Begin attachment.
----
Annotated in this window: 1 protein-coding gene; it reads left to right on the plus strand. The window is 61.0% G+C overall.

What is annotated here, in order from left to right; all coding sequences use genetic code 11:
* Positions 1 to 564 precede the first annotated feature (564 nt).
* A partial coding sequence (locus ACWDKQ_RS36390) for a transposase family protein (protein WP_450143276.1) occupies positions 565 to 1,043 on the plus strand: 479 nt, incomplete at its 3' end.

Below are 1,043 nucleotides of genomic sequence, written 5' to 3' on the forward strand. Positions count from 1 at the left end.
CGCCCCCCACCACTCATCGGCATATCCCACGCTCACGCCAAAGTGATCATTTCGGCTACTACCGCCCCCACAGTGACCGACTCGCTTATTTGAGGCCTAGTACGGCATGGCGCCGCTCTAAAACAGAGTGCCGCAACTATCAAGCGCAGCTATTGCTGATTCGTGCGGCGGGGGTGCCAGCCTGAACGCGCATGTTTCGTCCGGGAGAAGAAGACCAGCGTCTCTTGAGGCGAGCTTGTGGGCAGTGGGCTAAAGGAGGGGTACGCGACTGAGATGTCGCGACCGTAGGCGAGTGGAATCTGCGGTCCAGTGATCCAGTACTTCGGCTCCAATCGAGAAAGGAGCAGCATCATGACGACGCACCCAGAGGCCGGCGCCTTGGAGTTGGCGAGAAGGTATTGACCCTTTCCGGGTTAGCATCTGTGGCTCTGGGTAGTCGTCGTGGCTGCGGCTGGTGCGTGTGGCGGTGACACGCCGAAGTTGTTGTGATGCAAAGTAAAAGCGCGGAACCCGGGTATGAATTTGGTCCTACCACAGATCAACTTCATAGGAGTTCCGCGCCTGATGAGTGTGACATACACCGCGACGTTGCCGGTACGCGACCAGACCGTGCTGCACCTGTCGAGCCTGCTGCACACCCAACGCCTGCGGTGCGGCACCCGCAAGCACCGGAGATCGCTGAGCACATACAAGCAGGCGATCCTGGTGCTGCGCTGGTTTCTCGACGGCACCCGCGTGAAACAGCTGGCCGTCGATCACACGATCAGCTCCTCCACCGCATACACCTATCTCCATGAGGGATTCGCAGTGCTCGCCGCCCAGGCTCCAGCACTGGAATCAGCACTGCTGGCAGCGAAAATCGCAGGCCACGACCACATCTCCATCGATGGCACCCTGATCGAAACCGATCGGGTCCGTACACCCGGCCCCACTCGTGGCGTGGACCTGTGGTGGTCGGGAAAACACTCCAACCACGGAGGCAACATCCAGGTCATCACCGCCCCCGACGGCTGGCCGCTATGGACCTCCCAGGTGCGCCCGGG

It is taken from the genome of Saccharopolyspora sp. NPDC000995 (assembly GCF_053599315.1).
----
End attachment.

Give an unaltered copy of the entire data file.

Annotated in this window: 1 protein-coding gene; it reads left to right on the plus strand. The window is 61.0% G+C overall.

What is annotated here, in order from left to right; all coding sequences use genetic code 11:
* Positions 1 to 564 precede the first annotated feature (564 nt).
* A partial coding sequence (locus ACWDKQ_RS36390) for a transposase family protein (protein WP_450143276.1) occupies positions 565 to 1,043 on the plus strand: 479 nt, incomplete at its 3' end.

Below are 1,043 nucleotides of genomic sequence, written 5' to 3' on the forward strand. Positions count from 1 at the left end.
CGCCCCCCACCACTCATCGGCATATCCCACGCTCACGCCAAAGTGATCATTTCGGCTACTACCGCCCCCACAGTGACCGACTCGCTTATTTGAGGCCTAGTACGGCATGGCGCCGCTCTAAAACAGAGTGCCGCAACTATCAAGCGCAGCTATTGCTGATTCGTGCGGCGGGGGTGCCAGCCTGAACGCGCATGTTTCGTCCGGGAGAAGAAGACCAGCGTCTCTTGAGGCGAGCTTGTGGGCAGTGGGCTAAAGGAGGGGTACGCGACTGAGATGTCGCGACCGTAGGCGAGTGGAATCTGCGGTCCAGTGATCCAGTACTTCGGCTCCAATCGAGAAAGGAGCAGCATCATGACGACGCACCCAGAGGCCGGCGCCTTGGAGTTGGCGAGAAGGTATTGACCCTTTCCGGGTTAGCATCTGTGGCTCTGGGTAGTCGTCGTGGCTGCGGCTGGTGCGTGTGGCGGTGACACGCCGAAGTTGTTGTGATGCAAAGTAAAAGCGCGGAACCCGGGTATGAATTTGGTCCTACCACAGATCAACTTCATAGGAGTTCCGCGCCTGATGAGTGTGACATACACCGCGACGTTGCCGGTACGCGACCAGACCGTGCTGCACCTGTCGAGCCTGCTGCACACCCAACGCCTGCGGTGCGGCACCCGCAAGCACCGGAGATCGCTGAGCACATACAAGCAGGCGATCCTGGTGCTGCGCTGGTTTCTCGACGGCACCCGCGTGAAACAGCTGGCCGTCGATCACACGATCAGCTCCTCCACCGCATACACCTATCTCCATGAGGGATTCGCAGTGCTCGCCGCCCAGGCTCCAGCACTGGAATCAGCACTGCTGGCAGCGAAAATCGCAGGCCACGACCACATCTCCATCGATGGCACCCTGATCGAAACCGATCGGGTCCGTACACCCGGCCCCACTCGTGGCGTGGACCTGTGGTGGTCGGGAAAACACTCCAACCACGGAGGCAACATCCAGGTCATCACCGCCCCCGACGGCTGGCCGCTATGGACCTCCCAGGTGCGCCCGGG

It is taken from the genome of Saccharopolyspora sp. NPDC000995 (assembly GCF_053599315.1).